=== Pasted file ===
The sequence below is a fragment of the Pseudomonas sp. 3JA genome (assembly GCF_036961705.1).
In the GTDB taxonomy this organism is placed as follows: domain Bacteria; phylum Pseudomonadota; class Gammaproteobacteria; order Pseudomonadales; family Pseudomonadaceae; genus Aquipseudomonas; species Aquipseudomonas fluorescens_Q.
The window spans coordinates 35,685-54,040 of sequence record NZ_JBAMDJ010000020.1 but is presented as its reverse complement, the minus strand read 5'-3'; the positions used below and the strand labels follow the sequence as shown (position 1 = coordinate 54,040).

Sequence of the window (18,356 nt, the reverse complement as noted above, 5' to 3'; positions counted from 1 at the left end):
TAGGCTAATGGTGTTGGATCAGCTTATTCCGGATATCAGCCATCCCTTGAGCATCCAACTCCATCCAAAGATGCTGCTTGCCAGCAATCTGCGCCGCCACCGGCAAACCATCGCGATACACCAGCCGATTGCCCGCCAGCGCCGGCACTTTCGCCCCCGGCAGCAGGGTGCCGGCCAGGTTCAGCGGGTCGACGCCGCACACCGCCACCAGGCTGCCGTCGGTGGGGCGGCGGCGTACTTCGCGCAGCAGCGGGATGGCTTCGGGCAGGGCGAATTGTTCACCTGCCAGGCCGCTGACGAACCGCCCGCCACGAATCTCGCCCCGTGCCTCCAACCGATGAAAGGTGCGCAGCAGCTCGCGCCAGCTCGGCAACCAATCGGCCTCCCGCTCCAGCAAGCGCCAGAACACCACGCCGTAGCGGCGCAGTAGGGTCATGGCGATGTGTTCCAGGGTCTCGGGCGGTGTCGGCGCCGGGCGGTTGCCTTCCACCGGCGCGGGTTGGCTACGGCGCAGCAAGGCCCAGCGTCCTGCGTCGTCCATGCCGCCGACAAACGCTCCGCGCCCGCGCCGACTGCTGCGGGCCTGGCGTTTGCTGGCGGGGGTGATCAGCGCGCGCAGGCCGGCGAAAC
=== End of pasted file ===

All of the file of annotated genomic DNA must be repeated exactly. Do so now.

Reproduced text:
The sequence below is a fragment of the Pseudomonas sp. 3JA genome (assembly GCF_036961705.1).
In the GTDB taxonomy this organism is placed as follows: domain Bacteria; phylum Pseudomonadota; class Gammaproteobacteria; order Pseudomonadales; family Pseudomonadaceae; genus Aquipseudomonas; species Aquipseudomonas fluorescens_Q.
The window spans coordinates 35,685-54,040 of sequence record NZ_JBAMDJ010000020.1 but is presented as its reverse complement, the minus strand read 5'-3'; the positions used below and the strand labels follow the sequence as shown (position 1 = coordinate 54,040).

Sequence of the window (18,356 nt, the reverse complement as noted above, 5' to 3'; positions counted from 1 at the left end):
TAGGCTAATGGTGTTGGATCAGCTTATTCCGGATATCAGCCATCCCTTGAGCATCCAACTCCATCCAAAGATGCTGCTTGCCAGCAATCTGCGCCGCCACCGGCAAACCATCGCGATACACCAGCCGATTGCCCGCCAGCGCCGGCACTTTCGCCCCCGGCAGCAGGGTGCCGGCCAGGTTCAGCGGGTCGACGCCGCACACCGCCACCAGGCTGCCGTCGGTGGGGCGGCGGCGTACTTCGCGCAGCAGCGGGATGGCTTCGGGCAGGGCGAATTGTTCACCTGCCAGGCCGCTGACGAACCGCCCGCCACGAATCTCGCCCCGTGCCTCCAACCGATGAAAGGTGCGCAGCAGCTCGCGCCAGCTCGGCAACCAATCGGCCTCCCGCTCCAGCAAGCGCCAGAACACCACGCCGTAGCGGCGCAGTAGGGTCATGGCGATGTGTTCCAGGGTCTCGGGCGGTGTCGGCGCCGGGCGGTTGCCTTCCACCGGCGCGGGTTGGCTACGGCGCAGCAAGGCCCAGCGTCCTGCGTCGTCCATGCCGCCGACAAACGCTCCGCGCCCGCGCCGACTGCTGCGGGCCTGGCGTTTGCTGGCGGGGGTGATCAGCGCGCGCAGGCCGGCGAAAC